DAVID WISEHART: What can you tell us about Romeo, Romeo?
FRAN BAKER: I love old b/w romantic comedies, and after watching Adam's Rib for, oh, the hundredth time, I got to thinking ... What if married attorneys were vying for the same judgeship? Now it helps that I'm a former court reporter and my husband is a retired judge, but the story, well, it just kind of took over and wrote itself. It's sexy and it's funny, at least in my opinion, and I hope readers enjoy it as much as I enjoyed writing it.
DAVID WISEHART: What do you think is the key to writing a great romance?
FRAN BAKER: Know your audience. If you're writing a sexy book, know that the inspirational readers probably won't buy it. And vice versa. Read your finished manuscript aloud. That's the best way to catch mistakes and inconsistencies. Enjoy what you're writing. If you don't enjoy writing it, no one will enjoy reading it. Don't try to copy anyone else's style or voice. Find your own style and your own voice, and you'll find your audience.
DAVID WISEHART: How do you develop and differentiate your characters?
FRAN BAKER: None of my characters are the same, though they might share some similar physical characteristics. I can't tell you how I develop them ... they come to me about half-formed and I find out about them and their "secrets" as I write. Then when I rewrite, they're pretty much fully developed.
DAVID WISEHART: Who do you imagine is your ideal reader?
FRAN BAKER: Anyone looking for a good read and a break from reality.
DAVID WISEHART: What was your journey as a writer?
FRAN BAKER: I didn't realize it until my mother died, but I've written my whole life. She'd saved a box for each of her children with their "important" stuff in it. Mine consisted almost entirely of plays and stories I'd written (one of those plays, a James Dean-ish take on The Highwayman actually won a grade-school prize ... the prize being I got to read it over the intercom to the student body). While I was court reporting, I was writing short articles and sending them out. Then I started selling the articles and decided I'd like to write a book. Romances, particularly romances written by American writers, were just coming into their own, and one of my books, When Last We Loved by Judith Baker (pen name), wound up being a launch book for the still successful Silhouette Desire line.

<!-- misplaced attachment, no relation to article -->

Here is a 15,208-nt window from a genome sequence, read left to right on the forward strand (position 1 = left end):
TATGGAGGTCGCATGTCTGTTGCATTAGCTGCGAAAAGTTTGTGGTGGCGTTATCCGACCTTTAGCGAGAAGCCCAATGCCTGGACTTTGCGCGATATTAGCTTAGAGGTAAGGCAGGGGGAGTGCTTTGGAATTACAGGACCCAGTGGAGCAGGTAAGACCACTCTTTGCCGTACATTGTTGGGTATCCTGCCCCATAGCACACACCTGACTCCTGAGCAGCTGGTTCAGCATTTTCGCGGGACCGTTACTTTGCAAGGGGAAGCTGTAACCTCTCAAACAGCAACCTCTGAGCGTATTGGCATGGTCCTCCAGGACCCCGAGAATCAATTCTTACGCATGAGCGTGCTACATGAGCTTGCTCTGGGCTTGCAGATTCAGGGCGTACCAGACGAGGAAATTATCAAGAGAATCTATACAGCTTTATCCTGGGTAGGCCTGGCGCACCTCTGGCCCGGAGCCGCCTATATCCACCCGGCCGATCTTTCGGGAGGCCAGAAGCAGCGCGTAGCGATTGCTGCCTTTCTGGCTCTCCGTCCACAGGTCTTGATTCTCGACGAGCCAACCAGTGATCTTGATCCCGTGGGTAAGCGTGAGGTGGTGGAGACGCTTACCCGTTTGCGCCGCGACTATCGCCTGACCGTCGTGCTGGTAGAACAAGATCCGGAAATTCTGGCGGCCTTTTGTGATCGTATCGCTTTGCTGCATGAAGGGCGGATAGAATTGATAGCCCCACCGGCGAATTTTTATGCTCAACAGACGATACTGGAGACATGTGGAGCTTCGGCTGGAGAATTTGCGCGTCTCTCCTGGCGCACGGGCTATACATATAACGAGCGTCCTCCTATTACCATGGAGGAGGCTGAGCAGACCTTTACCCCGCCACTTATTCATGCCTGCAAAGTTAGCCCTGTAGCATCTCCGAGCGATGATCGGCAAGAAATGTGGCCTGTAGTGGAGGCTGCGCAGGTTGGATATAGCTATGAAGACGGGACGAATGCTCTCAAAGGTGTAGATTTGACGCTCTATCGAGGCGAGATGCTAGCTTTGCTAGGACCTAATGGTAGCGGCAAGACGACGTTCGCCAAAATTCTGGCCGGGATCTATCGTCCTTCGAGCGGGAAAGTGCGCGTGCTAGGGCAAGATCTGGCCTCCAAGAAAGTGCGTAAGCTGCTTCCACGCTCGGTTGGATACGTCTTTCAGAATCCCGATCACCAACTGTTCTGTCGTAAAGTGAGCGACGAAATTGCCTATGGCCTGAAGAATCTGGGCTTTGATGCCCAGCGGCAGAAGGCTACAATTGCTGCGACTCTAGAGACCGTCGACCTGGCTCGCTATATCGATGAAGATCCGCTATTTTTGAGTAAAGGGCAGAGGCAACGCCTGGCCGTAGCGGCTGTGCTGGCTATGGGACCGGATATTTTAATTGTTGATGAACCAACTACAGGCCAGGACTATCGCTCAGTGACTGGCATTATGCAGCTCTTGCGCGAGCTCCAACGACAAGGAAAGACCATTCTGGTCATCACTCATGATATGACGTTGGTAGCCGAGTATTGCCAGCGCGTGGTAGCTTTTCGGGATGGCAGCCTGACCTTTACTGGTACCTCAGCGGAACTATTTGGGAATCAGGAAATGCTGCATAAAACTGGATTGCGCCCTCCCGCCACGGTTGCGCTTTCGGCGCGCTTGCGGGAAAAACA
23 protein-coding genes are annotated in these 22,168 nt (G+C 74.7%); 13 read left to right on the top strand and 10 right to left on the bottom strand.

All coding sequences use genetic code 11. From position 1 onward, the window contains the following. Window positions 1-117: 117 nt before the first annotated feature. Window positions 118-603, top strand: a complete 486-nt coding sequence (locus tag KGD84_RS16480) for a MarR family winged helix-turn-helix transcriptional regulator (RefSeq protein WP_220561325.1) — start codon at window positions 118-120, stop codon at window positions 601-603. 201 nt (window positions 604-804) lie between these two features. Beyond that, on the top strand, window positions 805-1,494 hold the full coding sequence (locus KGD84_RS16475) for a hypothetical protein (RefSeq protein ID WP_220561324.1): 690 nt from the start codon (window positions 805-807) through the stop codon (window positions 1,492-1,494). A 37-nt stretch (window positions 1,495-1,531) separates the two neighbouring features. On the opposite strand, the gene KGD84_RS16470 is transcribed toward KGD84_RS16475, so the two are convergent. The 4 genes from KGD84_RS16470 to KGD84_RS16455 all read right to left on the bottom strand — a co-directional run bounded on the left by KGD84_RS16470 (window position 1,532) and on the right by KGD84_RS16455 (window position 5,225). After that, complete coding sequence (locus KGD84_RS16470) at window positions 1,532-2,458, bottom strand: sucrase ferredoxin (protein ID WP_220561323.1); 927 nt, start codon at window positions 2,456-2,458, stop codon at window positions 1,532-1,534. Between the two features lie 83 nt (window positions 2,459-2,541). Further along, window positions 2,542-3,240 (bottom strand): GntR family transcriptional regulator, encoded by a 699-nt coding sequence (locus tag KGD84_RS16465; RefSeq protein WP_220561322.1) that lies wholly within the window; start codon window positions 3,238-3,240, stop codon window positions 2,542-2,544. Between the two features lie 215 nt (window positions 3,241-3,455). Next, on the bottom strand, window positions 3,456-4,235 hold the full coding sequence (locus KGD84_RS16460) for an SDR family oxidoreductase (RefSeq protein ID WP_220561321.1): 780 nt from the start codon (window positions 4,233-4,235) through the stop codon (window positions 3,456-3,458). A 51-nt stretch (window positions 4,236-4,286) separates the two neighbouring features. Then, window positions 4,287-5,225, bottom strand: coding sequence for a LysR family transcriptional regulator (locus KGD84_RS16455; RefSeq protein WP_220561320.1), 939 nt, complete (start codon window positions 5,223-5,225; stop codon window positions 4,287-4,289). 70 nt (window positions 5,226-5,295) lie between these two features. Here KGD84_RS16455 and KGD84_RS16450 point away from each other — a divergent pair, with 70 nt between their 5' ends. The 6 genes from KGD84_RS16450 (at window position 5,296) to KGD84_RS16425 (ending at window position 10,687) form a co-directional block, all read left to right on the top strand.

DAVID WISEHART: What is your writing process?
FRAN BAKER: Currently, I do my daily post on my blog at www.DaughteroftheGreatDepression.blogspot.com, then I check my email, and then I write for three to four hours. I also own a small press, www.DelphiBooks.us, and I take care of that business in the early afternoon. In the evening I reread what I wrote, make some changes/corrections/revisions, then start again the next day.
DAVID WISEHART: What authors most inspire you?
FRAN BAKER: Oh, I'm not falling into that trap! LOL Any author whose book I read from start to finish inspires me.
DAVID WISEHART: What one book, written by someone else, do you wish you'd written yourself?
FRAN BAKER: There's two, actually: A Tree Grows in Brooklyn by Betty Smith, the penultimate coming-of-age for girls; and Outlaw by Warren Kiefer, a wonderful historical novel that just grabbed me and wouldn't let me go. I've read both books numerous times and find something new and captivating in them every time.
DAVID WISEHART: How have you marketed and promoted your work?
FRAN BAKER: I blog. I do Facebook. I belong to Backlistebooks.com and participate in some of their promotions. I do interviews
DAVID WISEHART: Thanks, and best of luck with your books.
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